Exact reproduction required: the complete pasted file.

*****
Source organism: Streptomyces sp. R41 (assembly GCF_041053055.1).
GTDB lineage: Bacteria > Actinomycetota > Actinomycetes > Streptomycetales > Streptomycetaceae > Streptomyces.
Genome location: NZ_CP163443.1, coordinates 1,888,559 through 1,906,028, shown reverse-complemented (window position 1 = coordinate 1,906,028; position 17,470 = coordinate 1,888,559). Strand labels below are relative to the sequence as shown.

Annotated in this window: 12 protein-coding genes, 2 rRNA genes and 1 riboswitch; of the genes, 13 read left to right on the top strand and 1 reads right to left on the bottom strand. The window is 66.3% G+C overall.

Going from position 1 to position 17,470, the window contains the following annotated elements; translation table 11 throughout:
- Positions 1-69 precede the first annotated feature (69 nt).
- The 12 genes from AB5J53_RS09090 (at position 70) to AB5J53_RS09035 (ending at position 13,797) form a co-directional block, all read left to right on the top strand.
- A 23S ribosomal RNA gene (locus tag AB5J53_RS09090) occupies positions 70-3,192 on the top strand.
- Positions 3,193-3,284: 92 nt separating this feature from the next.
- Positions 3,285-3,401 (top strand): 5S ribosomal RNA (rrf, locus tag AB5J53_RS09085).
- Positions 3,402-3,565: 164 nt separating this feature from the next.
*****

Source organism: Streptomyces sp. R41 (assembly GCF_041053055.1).
GTDB lineage: Bacteria > Actinomycetota > Actinomycetes > Streptomycetales > Streptomycetaceae > Streptomyces.
Genome location: NZ_CP163443.1, coordinates 1,888,559 through 1,906,028, shown reverse-complemented (window position 1 = coordinate 1,906,028; position 17,470 = coordinate 1,888,559). Strand labels below are relative to the sequence as shown.

Annotated in this window: 12 protein-coding genes, 2 rRNA genes and 1 riboswitch; of the genes, 13 read left to right on the top strand and 1 reads right to left on the bottom strand. The window is 66.3% G+C overall.

Going from position 1 to position 17,470, the window contains the following annotated elements; translation table 11 throughout:
- Positions 1-69 precede the first annotated feature (69 nt).
- The 12 genes from AB5J53_RS09090 (at position 70) to AB5J53_RS09035 (ending at position 13,797) form a co-directional block, all read left to right on the top strand.
- A 23S ribosomal RNA gene (locus tag AB5J53_RS09090) occupies positions 70-3,192 on the top strand.
- Positions 3,193-3,284: 92 nt separating this feature from the next.
- Positions 3,285-3,401 (top strand): 5S ribosomal RNA (rrf, locus tag AB5J53_RS09085).
- Positions 3,402-3,565: 164 nt separating this feature from the next.